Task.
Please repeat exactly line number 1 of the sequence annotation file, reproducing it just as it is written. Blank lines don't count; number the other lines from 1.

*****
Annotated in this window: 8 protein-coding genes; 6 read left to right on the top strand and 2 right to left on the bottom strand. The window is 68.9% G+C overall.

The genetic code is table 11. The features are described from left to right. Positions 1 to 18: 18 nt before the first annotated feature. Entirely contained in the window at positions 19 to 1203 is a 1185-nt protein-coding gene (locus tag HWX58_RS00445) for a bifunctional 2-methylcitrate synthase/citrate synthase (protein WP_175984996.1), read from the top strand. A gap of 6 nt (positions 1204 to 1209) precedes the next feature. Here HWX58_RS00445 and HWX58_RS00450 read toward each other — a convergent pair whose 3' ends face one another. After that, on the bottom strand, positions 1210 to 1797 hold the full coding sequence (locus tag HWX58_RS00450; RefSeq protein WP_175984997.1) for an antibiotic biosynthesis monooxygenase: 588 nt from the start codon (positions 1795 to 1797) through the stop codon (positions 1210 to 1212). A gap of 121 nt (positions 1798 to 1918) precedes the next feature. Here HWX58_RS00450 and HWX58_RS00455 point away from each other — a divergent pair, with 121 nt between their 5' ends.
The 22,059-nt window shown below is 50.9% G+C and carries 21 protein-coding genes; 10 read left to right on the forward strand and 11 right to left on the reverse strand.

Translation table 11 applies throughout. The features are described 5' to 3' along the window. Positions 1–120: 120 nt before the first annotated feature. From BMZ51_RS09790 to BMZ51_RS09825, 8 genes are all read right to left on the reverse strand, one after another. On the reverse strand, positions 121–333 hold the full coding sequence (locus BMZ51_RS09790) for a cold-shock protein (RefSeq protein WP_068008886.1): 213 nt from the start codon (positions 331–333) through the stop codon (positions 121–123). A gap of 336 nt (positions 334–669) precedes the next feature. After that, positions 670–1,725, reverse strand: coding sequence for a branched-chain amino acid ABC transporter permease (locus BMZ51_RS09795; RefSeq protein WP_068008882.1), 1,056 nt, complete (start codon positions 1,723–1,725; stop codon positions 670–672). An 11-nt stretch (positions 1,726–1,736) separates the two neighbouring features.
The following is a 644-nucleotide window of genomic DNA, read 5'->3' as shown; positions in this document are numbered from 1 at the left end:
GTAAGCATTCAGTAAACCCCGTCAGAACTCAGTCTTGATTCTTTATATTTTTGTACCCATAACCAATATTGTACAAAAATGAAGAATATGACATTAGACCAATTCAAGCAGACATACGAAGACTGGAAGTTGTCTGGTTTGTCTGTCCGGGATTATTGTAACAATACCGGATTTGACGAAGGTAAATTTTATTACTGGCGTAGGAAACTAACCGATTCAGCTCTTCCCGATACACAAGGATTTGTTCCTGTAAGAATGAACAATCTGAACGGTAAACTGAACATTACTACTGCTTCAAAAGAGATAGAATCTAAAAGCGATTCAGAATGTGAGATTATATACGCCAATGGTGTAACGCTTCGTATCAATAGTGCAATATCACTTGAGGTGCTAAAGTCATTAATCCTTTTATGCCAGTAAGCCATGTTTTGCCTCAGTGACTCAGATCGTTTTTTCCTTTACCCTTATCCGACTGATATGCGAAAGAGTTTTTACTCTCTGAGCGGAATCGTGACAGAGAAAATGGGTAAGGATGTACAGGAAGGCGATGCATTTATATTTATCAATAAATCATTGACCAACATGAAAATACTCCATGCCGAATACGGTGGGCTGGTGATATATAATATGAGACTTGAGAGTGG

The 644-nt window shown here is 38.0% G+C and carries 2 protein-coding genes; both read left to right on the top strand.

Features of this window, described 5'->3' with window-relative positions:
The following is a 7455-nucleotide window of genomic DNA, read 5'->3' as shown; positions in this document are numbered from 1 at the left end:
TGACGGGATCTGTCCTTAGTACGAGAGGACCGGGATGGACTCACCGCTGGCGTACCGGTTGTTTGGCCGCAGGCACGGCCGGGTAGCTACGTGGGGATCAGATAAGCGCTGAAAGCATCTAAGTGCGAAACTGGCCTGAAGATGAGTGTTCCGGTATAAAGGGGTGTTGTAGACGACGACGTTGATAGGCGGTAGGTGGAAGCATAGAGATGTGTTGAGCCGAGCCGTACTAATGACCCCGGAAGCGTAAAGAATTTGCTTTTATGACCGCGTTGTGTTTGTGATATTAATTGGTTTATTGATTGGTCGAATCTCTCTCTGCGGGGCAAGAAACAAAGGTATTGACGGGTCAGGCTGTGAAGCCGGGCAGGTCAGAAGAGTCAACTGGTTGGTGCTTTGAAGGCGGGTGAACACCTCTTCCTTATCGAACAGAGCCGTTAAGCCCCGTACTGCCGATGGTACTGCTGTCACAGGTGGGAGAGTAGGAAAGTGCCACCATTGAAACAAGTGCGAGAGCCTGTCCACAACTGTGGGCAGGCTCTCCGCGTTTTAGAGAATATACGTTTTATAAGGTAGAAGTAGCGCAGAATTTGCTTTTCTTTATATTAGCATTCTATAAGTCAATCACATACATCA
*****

Annotated in this window: 8 protein-coding genes; 6 read left to right on the top strand and 2 right to left on the bottom strand. The window is 68.9% G+C overall.